Writer: Carmen Nasr
Director: Georgie Staight
Reviewer: Scott Matthewman
Arabs, one of the characters in Carmen Nasr’s new play Dubailand states, are building the future in Dubai. A modern metropolis in the middle of the desert, a monument to gaudy excess. At least, for the Westerners who come to play there.
The marketing executives who sit to discuss how to promote the Emirate’s latest skyscraper complex know that the experience is very different for the workers, many of whom are migrants from the Indian subcontinent, who are constructing buildings at ever-increasing rates. Central is Jamie, a mid-level executive played by Nicholas Banks as a bumbling clot whose eyes begin to open as his journalist friend Clara (Mitzli Rose Neville) digs into a world of forced labour and cover up.
While the breezy, fact-averse marketing speak of the executives in Nasr’s dialogue veers towards cliché, their blasé callousness following the apparent suicide of one worker – caught on a webcam Jamie had set up as part of a promotional scheme – brings echoes of slavery from other eras. Joking about the death brings home how the workers who risk their lives to construct Dubai’s cityscape are treated as some form of expendable commodity.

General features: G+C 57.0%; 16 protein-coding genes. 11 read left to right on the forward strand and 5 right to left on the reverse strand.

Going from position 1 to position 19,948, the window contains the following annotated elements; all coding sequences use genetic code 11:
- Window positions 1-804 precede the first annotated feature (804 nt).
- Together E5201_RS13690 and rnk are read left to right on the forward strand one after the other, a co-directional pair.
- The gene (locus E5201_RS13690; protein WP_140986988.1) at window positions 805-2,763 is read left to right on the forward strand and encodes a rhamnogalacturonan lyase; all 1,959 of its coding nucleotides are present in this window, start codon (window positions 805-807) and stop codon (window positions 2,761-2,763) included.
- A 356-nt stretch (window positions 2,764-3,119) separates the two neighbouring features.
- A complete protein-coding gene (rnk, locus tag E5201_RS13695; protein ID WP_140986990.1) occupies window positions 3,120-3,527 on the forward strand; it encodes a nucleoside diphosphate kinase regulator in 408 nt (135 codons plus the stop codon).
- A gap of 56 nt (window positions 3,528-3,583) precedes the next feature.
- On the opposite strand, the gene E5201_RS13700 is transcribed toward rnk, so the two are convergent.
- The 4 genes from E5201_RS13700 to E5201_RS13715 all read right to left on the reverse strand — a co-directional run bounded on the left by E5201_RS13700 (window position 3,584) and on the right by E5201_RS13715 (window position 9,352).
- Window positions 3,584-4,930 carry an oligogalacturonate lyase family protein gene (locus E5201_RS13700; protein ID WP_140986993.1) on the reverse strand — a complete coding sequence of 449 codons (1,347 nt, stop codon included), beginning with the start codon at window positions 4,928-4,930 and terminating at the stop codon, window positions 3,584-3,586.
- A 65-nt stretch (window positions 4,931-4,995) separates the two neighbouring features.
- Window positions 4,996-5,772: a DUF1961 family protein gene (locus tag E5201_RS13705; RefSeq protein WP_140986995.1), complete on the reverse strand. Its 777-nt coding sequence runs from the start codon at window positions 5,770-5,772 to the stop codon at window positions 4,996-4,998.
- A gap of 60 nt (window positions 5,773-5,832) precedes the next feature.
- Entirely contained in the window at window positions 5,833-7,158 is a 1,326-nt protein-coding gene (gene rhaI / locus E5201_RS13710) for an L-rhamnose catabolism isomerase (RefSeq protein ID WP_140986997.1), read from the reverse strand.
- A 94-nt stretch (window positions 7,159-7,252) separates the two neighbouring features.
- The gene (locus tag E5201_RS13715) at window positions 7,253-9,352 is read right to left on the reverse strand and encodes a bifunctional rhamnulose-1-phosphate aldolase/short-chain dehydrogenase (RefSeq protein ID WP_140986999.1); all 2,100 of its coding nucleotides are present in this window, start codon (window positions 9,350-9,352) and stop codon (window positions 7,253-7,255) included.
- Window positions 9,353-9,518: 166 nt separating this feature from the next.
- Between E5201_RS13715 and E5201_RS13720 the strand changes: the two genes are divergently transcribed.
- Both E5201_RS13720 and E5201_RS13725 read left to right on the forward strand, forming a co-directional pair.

Banks is effectively watchable as a man caught between the temptations of his new, lavish lifestyle and the idealistic, morally engaged young man Clara reminds him he used to be, and could be again. Through his eyes, Nasr’s script neatly avoids preaching as it condemns, Jamie’s naïveté and charm affording Neville’s journalist the space to act as the play’s outspoken moral conscience.
As construction worker Amar, Adi Chugh forms the lynchpin of the production, dreaming of being reunited with his young child, remembering the fantasy world he painted her about a mysterious, mystical Dubailand. While he has frequent interactions with Varuna Sharma (as a fellow worker and several other roles), ultimately his performance is a solitary one, and one infused with sadness.
Anthony Lamble’s design, in place for the Finborough’s current main show, also works well here, expressing the Dubai skyline as a stark collection of coloured neon tubes. Together with Bex Kemp’s white perspex blocks which form furniture and construction materials, the effect is reminiscent of the 1980s, emphasising the triumph of hedonistic excess for the few over the welfare of the many.
Necessities of the Finborough’s small space mean that some scene changes cut into the momentum that the play needs to maintain, but ultimately Carmen Nasr succeeds in creating a world that shines a little light on a world that embodies modern-day colonialism in the heart of the desert.
Runs until 25 February 2017 | Image: Tim Hall